Don't Panic

If you've ever actually listened to the movie screen and located the exit nearest you, or paid attention to the flight attendant's miming, you've probably wondered whether you would ever really make it there before your fellow humans stampeded you to death.

The thing is, panic rarely happens. "The most widespread myth about disasters is the belief that people will panic in the face of great danger," reads a report by the University of Wisconsin's Disaster Management Center. The idea that people will flip out in a crisis is largely a media invention.

"You find the exact opposite of panic," says British fire safety expert Edwin Galea, who has studied dozens of disasters. "People act very rationally. They might be running, might be screaming, but that's not panic. Running from the scene of a disaster is a rational decision." In the World Trade Center tragedy, many people not only avoided panicking but helped others. "If nothing else," he says, "it's good for the soul."


See also:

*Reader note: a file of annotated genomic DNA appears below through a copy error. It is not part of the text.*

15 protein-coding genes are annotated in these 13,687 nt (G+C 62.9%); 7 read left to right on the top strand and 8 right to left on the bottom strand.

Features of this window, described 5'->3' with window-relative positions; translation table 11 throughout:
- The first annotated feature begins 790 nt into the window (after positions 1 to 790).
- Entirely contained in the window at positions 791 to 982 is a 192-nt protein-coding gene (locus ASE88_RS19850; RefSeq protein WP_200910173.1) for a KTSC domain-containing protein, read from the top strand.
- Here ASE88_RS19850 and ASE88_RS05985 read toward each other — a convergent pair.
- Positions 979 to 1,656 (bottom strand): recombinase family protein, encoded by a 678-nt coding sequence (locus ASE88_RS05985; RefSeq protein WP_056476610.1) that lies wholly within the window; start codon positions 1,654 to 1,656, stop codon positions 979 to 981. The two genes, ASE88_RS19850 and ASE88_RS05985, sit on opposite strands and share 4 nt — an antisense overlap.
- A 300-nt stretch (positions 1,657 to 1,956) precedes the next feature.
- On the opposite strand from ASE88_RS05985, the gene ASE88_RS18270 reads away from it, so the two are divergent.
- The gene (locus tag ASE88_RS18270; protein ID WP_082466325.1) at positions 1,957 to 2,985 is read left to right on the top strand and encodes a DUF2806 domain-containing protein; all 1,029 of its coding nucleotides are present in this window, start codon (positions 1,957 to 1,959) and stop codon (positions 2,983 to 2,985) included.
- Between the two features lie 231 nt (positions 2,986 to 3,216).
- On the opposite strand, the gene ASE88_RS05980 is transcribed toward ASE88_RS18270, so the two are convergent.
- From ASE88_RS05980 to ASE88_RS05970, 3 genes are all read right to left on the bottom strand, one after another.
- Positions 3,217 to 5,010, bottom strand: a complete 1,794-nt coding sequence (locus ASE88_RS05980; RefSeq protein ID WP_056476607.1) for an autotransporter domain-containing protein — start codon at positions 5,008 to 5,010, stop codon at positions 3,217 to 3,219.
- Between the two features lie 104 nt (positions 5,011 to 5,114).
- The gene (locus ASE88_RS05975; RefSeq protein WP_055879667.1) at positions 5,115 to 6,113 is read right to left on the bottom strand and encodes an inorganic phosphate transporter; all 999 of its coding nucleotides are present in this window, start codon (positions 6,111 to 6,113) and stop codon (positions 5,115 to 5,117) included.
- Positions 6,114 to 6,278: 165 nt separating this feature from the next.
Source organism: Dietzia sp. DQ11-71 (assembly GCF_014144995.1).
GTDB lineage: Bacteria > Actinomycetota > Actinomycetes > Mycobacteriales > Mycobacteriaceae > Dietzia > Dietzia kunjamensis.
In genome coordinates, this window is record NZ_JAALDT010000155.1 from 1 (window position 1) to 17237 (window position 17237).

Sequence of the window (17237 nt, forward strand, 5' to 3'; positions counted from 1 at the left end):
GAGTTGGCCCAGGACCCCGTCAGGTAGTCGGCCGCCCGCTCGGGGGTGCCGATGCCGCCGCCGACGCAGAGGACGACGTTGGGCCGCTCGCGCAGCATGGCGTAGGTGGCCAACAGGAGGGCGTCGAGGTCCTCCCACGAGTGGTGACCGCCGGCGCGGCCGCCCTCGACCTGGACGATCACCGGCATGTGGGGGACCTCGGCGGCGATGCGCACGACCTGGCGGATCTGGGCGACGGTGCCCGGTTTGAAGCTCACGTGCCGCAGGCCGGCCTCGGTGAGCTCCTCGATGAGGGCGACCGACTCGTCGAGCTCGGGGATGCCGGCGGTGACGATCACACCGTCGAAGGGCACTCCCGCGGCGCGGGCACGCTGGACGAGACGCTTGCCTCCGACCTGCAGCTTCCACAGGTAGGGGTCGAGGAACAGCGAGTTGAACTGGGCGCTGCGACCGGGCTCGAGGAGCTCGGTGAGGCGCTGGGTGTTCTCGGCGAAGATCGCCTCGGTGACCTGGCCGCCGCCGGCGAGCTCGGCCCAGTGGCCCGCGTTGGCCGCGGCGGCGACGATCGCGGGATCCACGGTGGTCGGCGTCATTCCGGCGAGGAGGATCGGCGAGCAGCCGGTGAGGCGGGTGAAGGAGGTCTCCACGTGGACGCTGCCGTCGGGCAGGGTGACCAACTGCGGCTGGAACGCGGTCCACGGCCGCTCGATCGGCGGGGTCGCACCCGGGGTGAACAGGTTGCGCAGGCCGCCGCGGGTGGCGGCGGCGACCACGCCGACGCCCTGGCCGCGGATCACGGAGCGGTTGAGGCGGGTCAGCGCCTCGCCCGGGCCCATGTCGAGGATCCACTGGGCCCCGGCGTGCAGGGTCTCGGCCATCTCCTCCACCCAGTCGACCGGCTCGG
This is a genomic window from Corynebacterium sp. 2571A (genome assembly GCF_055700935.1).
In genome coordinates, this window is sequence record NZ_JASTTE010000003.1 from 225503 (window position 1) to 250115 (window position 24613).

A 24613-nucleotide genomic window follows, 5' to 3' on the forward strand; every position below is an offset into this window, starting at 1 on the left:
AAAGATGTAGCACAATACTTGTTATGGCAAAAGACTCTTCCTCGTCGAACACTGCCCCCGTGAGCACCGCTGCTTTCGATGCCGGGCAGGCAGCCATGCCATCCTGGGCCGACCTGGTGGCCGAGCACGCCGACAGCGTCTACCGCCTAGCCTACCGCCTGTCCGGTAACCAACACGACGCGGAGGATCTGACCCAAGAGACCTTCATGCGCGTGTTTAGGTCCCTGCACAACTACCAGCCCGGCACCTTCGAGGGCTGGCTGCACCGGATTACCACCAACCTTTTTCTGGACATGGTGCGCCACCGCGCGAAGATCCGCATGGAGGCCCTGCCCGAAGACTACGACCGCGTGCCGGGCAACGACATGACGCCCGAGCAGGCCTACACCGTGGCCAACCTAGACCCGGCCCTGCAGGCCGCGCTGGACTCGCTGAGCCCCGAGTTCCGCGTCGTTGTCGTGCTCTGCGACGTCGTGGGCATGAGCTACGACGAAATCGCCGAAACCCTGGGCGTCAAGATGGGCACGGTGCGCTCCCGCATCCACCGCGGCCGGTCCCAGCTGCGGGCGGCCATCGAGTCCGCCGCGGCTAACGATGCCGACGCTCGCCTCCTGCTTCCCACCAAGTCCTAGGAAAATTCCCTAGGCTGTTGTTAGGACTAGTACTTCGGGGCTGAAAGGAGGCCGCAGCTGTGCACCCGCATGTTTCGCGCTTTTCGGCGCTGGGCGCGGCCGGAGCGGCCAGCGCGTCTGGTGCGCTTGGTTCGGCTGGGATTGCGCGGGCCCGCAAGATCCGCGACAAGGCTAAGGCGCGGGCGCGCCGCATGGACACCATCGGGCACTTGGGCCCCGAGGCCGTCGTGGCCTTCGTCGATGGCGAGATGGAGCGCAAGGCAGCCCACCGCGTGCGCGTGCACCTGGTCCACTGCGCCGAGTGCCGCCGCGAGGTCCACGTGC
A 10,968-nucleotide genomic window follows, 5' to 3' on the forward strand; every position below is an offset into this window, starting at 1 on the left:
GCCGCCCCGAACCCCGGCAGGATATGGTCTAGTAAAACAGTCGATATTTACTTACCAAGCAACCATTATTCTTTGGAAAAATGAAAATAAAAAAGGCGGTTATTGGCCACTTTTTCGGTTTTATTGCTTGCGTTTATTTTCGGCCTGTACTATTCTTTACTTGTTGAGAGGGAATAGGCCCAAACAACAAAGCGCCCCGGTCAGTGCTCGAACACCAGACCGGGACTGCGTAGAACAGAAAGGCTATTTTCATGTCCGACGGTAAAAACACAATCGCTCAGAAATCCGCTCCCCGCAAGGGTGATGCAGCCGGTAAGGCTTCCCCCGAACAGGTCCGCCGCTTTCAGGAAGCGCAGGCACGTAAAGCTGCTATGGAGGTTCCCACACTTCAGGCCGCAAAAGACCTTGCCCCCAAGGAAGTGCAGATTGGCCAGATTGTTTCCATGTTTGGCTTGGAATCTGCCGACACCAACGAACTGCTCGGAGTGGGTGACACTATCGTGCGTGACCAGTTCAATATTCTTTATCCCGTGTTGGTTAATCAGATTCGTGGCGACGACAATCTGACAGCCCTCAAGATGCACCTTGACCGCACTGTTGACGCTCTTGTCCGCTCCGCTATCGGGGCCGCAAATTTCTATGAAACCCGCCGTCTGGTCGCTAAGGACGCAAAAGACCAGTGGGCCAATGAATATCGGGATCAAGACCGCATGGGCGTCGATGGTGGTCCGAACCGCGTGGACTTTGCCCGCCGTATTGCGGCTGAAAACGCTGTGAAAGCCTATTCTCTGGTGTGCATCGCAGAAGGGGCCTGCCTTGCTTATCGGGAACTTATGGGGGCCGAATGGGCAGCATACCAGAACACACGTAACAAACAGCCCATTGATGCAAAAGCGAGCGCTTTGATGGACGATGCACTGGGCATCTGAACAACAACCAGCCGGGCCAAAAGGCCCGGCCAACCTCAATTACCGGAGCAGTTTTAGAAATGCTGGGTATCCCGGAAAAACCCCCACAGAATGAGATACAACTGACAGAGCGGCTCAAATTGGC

• Tower Tales
    Hoping to make buildings safer, scientists want to talk to WTC survivors
    by Jarrett Murphy

  • That's the good news. The bad news is people might even be a little too laid-back in emergencies. Panic's not the problem, the Seattle Fire Department tells its citizens; instead, "inaction, denial, and fear of appearing foolish cause more deaths." Galea dubs this "negative panic," when a person freezes up or goes numb in the face of danger.

    Sponsor Content


    All-access pass to the top stories, events and offers around town.

    • Top Stories


    All-access pass to top stories, events and offers around town.

    Sign Up >

    No Thanks!

    Remind Me Later >